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I often run into an issue when wiring active record associations and I'm looking to finally understand what's causing it (rather than just working around it).

When associating children to parents via parent.children<<, references to the children correctly update themselves. This doesn't work the same if the relationship is established in reverse (if done via child.parent=).

Why does this happen? Is there a way to make the relationship bi-directional?

I've tried inverse_of in the past with no success. I'm hoping its because I just don't understand enough about what's going on here.

Example:

Given these Models:

class Task < ActiveRecord::Base
  belongs_to :batch

  attr_accessor :state
end

class Batch < ActiveRecord::Base
  has_many :tasks

  def change_tasks
     tasks.each { |x| x.state = "started" }
  end
end

Why does the first spec fail but the second pass? Can I make the first pass? For some reason I need to reload in the first spec but not in the second.

describe "avoiding reload" do

  context "when association established via child.parent=" do
    it "updates child references" do
      b = Batch.create
      t = Task.create(batch: b)

      b.change_tasks

      b.tasks[0].state.should == "started" # passes
      t.state.should == "started" # fails!?
      t.reload.state.should == "started" # passes, note the reload
    end
  end

  context "when association established via parent.children<<" do
    it "updates child references" do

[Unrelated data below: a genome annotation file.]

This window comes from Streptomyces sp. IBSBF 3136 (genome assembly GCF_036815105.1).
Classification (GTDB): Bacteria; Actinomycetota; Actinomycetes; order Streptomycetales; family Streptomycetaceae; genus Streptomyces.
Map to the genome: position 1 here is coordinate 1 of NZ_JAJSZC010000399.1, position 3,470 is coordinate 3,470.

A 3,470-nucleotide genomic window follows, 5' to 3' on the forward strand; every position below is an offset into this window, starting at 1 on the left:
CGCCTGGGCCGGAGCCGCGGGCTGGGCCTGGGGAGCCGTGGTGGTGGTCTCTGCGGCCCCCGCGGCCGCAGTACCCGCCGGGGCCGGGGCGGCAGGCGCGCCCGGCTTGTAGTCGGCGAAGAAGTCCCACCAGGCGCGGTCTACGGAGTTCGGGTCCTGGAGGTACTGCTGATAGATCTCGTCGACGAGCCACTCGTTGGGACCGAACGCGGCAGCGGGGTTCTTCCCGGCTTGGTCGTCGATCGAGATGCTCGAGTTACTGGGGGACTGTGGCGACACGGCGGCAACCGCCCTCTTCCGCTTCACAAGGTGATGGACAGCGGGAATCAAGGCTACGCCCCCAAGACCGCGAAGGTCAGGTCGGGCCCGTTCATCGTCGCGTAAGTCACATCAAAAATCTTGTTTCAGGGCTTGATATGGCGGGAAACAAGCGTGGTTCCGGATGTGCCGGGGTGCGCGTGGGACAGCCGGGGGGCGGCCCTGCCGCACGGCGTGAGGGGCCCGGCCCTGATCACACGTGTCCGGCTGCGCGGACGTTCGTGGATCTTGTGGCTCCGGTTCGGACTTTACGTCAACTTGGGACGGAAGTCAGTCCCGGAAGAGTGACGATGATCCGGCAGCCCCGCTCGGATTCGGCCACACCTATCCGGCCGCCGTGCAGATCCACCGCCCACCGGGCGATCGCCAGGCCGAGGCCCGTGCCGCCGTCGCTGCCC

b = Batch.create
      t = Task.create
      b.tasks << t

      b.change_tasks

      b.tasks[0].state.should == "started" # passes
      t.state.should == "started" # passes
    end
  end

end

Thanks for the help.

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2 Answers 2

up vote 1 down vote accepted

Short answer is the objects are different in the first spec and second one.

In the first spec you have 2 different objects (try to check in rails console):

t.object_id != b.tasks[0].object_id

While both objects refer to same record, they are different. You have changed b.tasks[0], but t is unchanged till reloading.

In the second spec there is only object:

t.object_id == b.tasks[0].object_id   

So any updates of t will be reflected in b.tasks[0], and vice verse.

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It has to do with your order of operations.

In the first test you call Task.create. create takes the parameters and saves to the database and returns the result post save. The reference it has to it's batch will not necessarily be the same batch you have a handle on in the scope of your test.

In the second test, you assign the task after you call create. Then access it immediately. So the same task t is references within change_tasks and during t.state.should == "started".

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